October 1, 2007

October 1 | Rose O'Neal Greenhow

1817 - October 1, 1864: Age 47

Rose O'Neal Greenhow was a passionate secessionist. She was also a spy for the Confederate cause. Her status in pre-war Washington as a popular hostess in society positioned her beautifully to gather information on government plans, troop movements, and even Washington city fortifications send them to the Confederate government. She was particularly good at this work because she lived in a society where women were assumed to be ineffective and unintelligent.

When the Union became aware of her activities (she is credited with winning the Battle of Manassas and helped the South win the Battle of Bull Run) she was placed under arrest and send to the the Old Capitol Prison, where her youngest daughter was allowed to stay with her. The picture at the bottom of this entry shows them in prison. However, even in prison she was able to pass messages, so the Union government deported her to Virginia.

There she was greeted as a heroine. President Jefferson Davis sent her to Europe on a diplomatic mission. There she met with various aristocrats, was received at the court of Napoleon III, met Queen Victoria, and became engaged to an English Earl. She also wrote and sold her memoirs, amassing a considerable sum for them. Returning home was dangerous: all the southern ports were blockaded by the Union Navy. The ship she sailed on was chased by a Union gunboat, and ran aground at the mouth of the Cape Fear river.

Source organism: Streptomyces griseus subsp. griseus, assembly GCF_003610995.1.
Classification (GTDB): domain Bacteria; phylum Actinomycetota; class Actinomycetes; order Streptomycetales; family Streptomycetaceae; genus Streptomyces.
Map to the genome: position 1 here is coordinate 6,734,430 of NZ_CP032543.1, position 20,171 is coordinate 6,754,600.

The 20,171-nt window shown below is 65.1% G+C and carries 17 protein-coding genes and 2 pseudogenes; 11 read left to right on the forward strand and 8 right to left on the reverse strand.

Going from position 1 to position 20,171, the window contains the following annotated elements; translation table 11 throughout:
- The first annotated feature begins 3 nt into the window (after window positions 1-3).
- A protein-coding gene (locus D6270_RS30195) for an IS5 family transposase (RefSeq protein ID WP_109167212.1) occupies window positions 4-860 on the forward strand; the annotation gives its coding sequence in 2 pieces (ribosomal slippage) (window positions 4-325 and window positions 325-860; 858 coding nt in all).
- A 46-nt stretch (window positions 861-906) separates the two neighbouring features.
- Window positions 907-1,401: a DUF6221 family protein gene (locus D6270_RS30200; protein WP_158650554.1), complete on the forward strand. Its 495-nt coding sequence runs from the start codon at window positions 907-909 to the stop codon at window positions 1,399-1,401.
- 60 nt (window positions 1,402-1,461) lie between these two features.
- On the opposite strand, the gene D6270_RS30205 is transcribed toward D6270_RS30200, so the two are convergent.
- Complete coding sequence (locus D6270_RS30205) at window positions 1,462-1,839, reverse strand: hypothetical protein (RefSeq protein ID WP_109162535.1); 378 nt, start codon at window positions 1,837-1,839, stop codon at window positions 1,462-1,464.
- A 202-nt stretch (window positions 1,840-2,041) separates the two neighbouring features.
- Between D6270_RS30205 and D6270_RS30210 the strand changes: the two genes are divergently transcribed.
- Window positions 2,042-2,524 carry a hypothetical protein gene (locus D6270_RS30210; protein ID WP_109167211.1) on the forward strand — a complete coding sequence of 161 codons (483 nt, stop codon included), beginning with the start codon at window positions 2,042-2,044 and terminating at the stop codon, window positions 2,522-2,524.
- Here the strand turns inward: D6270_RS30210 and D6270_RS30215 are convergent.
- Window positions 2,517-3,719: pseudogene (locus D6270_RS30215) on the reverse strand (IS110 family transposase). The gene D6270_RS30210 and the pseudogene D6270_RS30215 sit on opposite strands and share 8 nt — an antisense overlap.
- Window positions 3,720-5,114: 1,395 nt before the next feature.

Greenhow took her money — $2,000 in gold, intended to aid the Confederate cause — and two companions into a rowboat and escaped. However a wave capsized the little boat and, weighed down by the gold, Greenhow drowned. Her body washed ashore a few days later and was found by a Confederate soldier, who stole the gold; but when he realized whom he had stolen it from he handed it over to the Confederate government. She received full military burial, and her grave is still decorated every year on Confederate Memorial Day, which is May 10 in North Carolina.

Sources: Wikipedia, americancivilwar.com

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